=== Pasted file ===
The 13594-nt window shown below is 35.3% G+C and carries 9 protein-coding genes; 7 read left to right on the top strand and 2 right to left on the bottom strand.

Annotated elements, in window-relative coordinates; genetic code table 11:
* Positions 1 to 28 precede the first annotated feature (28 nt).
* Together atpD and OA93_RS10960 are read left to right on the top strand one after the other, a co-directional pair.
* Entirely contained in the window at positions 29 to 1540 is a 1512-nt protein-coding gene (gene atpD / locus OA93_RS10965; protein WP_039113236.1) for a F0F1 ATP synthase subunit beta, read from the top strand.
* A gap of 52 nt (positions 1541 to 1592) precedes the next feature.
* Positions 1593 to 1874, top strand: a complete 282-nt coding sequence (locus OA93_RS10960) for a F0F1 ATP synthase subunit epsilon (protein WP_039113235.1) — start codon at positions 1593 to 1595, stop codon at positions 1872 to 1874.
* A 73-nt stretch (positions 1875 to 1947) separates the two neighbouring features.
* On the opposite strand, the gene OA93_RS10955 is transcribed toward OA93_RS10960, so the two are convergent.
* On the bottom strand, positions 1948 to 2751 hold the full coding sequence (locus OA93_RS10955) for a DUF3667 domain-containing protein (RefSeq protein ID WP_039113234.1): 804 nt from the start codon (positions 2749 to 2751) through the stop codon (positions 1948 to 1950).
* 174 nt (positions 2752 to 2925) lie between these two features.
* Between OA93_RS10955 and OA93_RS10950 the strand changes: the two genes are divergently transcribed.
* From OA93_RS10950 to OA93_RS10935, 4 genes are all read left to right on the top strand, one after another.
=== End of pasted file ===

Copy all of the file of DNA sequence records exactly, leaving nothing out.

The 13594-nt window shown below is 35.3% G+C and carries 9 protein-coding genes; 7 read left to right on the top strand and 2 right to left on the bottom strand.

Annotated elements, in window-relative coordinates; genetic code table 11:
* Positions 1 to 28 precede the first annotated feature (28 nt).
* Together atpD and OA93_RS10960 are read left to right on the top strand one after the other, a co-directional pair.
* Entirely contained in the window at positions 29 to 1540 is a 1512-nt protein-coding gene (gene atpD / locus OA93_RS10965; protein WP_039113236.1) for a F0F1 ATP synthase subunit beta, read from the top strand.
* A gap of 52 nt (positions 1541 to 1592) precedes the next feature.
* Positions 1593 to 1874, top strand: a complete 282-nt coding sequence (locus OA93_RS10960) for a F0F1 ATP synthase subunit epsilon (protein WP_039113235.1) — start codon at positions 1593 to 1595, stop codon at positions 1872 to 1874.
* A 73-nt stretch (positions 1875 to 1947) separates the two neighbouring features.
* On the opposite strand, the gene OA93_RS10955 is transcribed toward OA93_RS10960, so the two are convergent.
* On the bottom strand, positions 1948 to 2751 hold the full coding sequence (locus OA93_RS10955) for a DUF3667 domain-containing protein (RefSeq protein ID WP_039113234.1): 804 nt from the start codon (positions 2749 to 2751) through the stop codon (positions 1948 to 1950).
* 174 nt (positions 2752 to 2925) lie between these two features.
* Between OA93_RS10955 and OA93_RS10950 the strand changes: the two genes are divergently transcribed.
* From OA93_RS10950 to OA93_RS10935, 4 genes are all read left to right on the top strand, one after another.